Leave a comment:


  • ccsmod1
    replied
    Hi there,

    Thank you for contacting us at the National Runaway Safeline. We are here 24/7 to listen and to support.

    We are not legal experts, but if your parent gives you permission to live somewhere else then you are able to do so in any state. Your parent or guardian still has legal responsibility over you and so if something happens to you they could be charged with neglect, but other than that, generally speaking, there would be no reason that you would be returned home unless they filed a runaway report for you. Some things you could do would be to call up the local police in your area and the area you are going to live in in Michigan and inquire about all of this. They would give you the most reliable information. Let us know if you need help looking up those number. We can be reached at 1-800-RUNAWAY (786-2929).

    Good luck and reach out to us if you ever need us.

    NRS

    We hope that this information is helpful to you! We’d love to hear what you think about your experience with the National Runaway Safeline (NRS). If you have a moment, please click the link below our signature line to fill out a quick survey. Best of luck!
    Last edited by ccsmod1; 02-21-2018, 04:21 AM.

    Leave a comment:


  • Guest's Avatar
    Guest replied
    Hi, I’m 16 years old and i live in Oregon. I want to leave to Michigan because my life here, my brother does drugs, constantly trying to fight me, major anger issues and is in constant trouble with the wrong people. My mom can barely get by and isn’t the best parent. If I move to Michigan, I will have a safe home and be in school. Where I am now, we don’t have enough food to last us through paydays. I know that in Oregon at the age of 16 you can leave home with parents consent. And the parent can only make the hold come home if they feel they are in danger, risk, get married or into a civil union. I just want to know if I can leave to Michigan and not have to worry about getting picked up and brought back.

    Leave a comment:


  • ccsmod1
    replied
    Hi there,

    Thank you for reaching out to us at the National Runaway Safeline. We are here 24/7 to listen to support. It sounds like you're facing a really hard decision because your whole life is in Oregon and you want to get out of a neglectful household. It takes a lot to reach out and we're glad you did.

    You are correct when you say now that being 16 and leaving makes it harder to leave your household. We are not legal experts but we can speak generally. While running away is not illegal, there could be legal consequences for whomever you stay with for what is called harboring a minor. And if you were located by the police you would most likely returned home. This would be dependent on whether your mom would file a runaway report or not. Even if you cross state lines you can possibly still be returned. One way to get more information would be to contact the local police where you live and also where you would be running away to.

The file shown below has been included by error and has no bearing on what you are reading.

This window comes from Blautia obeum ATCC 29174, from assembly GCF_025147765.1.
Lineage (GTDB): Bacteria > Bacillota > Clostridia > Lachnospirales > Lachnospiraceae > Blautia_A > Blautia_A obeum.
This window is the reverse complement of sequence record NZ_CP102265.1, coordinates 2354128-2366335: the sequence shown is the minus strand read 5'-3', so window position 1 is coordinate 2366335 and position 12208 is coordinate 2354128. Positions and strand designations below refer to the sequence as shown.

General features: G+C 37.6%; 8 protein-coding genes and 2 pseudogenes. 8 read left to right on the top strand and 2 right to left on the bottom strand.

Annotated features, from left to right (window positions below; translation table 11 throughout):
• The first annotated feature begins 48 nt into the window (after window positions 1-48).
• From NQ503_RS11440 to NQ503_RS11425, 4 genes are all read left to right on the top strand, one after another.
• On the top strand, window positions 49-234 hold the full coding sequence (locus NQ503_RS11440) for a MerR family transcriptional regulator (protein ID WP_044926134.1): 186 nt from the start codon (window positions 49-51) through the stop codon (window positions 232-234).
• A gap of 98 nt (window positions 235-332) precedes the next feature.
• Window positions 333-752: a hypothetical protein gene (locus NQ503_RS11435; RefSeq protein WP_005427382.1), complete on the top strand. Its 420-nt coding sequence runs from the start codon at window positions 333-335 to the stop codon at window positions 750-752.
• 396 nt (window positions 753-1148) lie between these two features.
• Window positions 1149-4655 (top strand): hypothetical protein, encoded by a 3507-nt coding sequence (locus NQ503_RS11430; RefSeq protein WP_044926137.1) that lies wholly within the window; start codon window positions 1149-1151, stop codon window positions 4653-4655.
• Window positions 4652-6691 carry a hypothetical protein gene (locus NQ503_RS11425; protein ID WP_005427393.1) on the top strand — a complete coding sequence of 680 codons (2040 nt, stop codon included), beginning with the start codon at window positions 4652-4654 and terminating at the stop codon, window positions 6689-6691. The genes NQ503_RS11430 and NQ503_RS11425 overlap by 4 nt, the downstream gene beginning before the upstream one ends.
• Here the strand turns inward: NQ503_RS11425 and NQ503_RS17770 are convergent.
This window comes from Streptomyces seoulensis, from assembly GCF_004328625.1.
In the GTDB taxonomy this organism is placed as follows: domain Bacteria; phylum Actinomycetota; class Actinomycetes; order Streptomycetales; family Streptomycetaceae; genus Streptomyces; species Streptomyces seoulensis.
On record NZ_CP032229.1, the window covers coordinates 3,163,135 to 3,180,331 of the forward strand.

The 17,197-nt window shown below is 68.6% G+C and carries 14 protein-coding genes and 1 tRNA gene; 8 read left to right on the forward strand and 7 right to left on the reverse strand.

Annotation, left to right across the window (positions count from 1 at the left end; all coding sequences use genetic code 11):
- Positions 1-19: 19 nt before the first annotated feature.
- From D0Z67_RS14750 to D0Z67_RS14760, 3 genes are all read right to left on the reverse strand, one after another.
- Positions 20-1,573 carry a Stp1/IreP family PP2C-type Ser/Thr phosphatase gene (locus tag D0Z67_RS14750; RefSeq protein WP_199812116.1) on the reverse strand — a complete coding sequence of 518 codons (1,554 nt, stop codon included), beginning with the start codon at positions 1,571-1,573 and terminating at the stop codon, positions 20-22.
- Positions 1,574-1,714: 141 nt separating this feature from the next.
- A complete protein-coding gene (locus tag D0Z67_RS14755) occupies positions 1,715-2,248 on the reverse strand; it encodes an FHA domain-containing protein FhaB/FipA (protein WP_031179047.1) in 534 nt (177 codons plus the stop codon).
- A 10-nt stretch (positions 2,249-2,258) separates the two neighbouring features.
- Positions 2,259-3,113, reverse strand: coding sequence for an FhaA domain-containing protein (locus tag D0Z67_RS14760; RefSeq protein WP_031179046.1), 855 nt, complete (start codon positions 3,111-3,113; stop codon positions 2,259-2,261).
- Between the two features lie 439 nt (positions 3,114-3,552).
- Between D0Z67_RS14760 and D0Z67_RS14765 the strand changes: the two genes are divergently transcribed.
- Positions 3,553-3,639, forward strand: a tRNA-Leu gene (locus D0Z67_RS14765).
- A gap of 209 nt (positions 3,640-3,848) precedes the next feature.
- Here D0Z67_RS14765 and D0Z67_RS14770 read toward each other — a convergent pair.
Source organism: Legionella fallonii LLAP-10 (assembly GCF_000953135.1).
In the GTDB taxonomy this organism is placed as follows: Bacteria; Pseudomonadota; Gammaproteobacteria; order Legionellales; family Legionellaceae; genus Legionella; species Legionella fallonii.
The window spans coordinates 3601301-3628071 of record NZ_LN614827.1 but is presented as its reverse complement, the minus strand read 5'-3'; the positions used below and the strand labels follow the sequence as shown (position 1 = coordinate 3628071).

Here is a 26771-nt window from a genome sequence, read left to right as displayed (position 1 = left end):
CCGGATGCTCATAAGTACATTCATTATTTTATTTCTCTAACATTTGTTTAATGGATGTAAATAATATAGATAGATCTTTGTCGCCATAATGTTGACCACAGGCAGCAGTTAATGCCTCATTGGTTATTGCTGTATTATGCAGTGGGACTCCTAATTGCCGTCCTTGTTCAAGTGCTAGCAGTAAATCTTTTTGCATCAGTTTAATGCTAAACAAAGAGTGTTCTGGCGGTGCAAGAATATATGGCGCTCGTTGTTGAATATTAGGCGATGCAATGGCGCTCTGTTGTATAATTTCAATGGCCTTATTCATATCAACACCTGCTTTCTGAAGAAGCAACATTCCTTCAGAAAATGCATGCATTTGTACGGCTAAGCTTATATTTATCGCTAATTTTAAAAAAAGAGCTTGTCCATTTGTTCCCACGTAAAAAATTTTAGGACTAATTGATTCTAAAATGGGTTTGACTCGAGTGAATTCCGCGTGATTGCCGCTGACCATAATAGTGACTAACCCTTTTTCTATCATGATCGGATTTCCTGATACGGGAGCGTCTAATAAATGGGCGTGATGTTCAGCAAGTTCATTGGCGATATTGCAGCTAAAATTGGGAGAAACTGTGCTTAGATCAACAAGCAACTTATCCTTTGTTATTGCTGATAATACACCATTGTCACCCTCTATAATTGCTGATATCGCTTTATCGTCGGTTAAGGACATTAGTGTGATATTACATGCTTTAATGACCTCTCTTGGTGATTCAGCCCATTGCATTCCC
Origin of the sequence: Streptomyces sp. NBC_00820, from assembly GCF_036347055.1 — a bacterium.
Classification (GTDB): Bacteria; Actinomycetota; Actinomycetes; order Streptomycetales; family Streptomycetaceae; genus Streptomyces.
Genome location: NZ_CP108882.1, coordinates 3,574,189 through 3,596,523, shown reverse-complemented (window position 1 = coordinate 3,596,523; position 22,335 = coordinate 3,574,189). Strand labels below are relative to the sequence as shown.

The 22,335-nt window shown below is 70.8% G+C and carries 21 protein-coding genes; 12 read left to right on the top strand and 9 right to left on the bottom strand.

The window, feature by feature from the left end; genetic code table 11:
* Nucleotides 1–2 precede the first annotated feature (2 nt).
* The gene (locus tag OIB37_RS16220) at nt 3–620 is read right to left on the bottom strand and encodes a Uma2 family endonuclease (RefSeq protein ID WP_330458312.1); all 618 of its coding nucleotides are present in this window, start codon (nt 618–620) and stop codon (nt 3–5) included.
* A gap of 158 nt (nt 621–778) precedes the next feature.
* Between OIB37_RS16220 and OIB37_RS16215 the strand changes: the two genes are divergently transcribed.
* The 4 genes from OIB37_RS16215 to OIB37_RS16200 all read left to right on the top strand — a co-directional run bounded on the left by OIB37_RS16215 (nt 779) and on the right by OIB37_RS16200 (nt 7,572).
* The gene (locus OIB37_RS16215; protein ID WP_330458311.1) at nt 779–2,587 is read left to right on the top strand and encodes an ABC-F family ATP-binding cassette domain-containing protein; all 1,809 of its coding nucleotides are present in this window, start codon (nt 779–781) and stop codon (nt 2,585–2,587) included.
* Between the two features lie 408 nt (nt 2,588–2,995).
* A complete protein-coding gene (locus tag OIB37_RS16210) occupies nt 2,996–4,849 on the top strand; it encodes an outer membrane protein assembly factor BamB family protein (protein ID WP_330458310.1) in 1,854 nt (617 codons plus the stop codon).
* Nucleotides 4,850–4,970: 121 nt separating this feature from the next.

It sounds like you are thinking of filing and abuse or neglect case case against her. One resource you can reach out to is the National Child Abuse Hotline where you can get advice and information about abuse reporting that is tailored more to your specific case. They can be reached at 1-800-422-4453 or at childhelp.org. Filing a report could make a difference with whether the police would return you or not, but once again the way to know that would be to contact the police directly or contacting legal aid. If you call into us we may be able to identify legal aid for you in your area.

    No one deserves to be mistreated or feel unsafe in their home. Do you have another family member or trusted adult that you think could advocate for you with your mom? If you give us a call at 1-800-RUNAWAY (786-2929) we would be ale to walk through options and explore your choices of who you can contact and what to do next.

    Don't hesitate to give us a call.

    Good luck,

    NRS

    Leave a comment:


  • Guest's Avatar
    Guest replied
    I'm 16 and I live in Nebraska. I'm from Oregon and I want to go back. My mom is very emotionally abusive and I cant deal with it any longer. I have no friends here seeing as Its my junior year in highschool and we moved here 3 months ago. My friend and her mom in Oregon, whom I have lived with before we left Oregon, was going to buy me a plane ticket to come back early january. My mom said yes and was going to give her guardianship. My parents are divorced. Now my mom is trying to get child support from him and changed her mind about me going back. That was my motivation to finish out the semester. My whole life is back in Oregon. Now that my mom said no, my plan to leave is still on but technically now its "illegal". If I get back to Oregon will my mom be able to do anything? I am planning, if needs be, to have a neglect case fought against her. Ive been in the system before because of my mothers poor choices and neglect so I could probably win, however I dont want to go through all that trouble again. Can I be sent back to Nebraska when I get to Oregon?

    Leave a comment:


  • ccsmod4
    replied
    Reply:
    So my 16 year old sister....

    Hello,
    Thanks for contacting the National Runaway Safeline.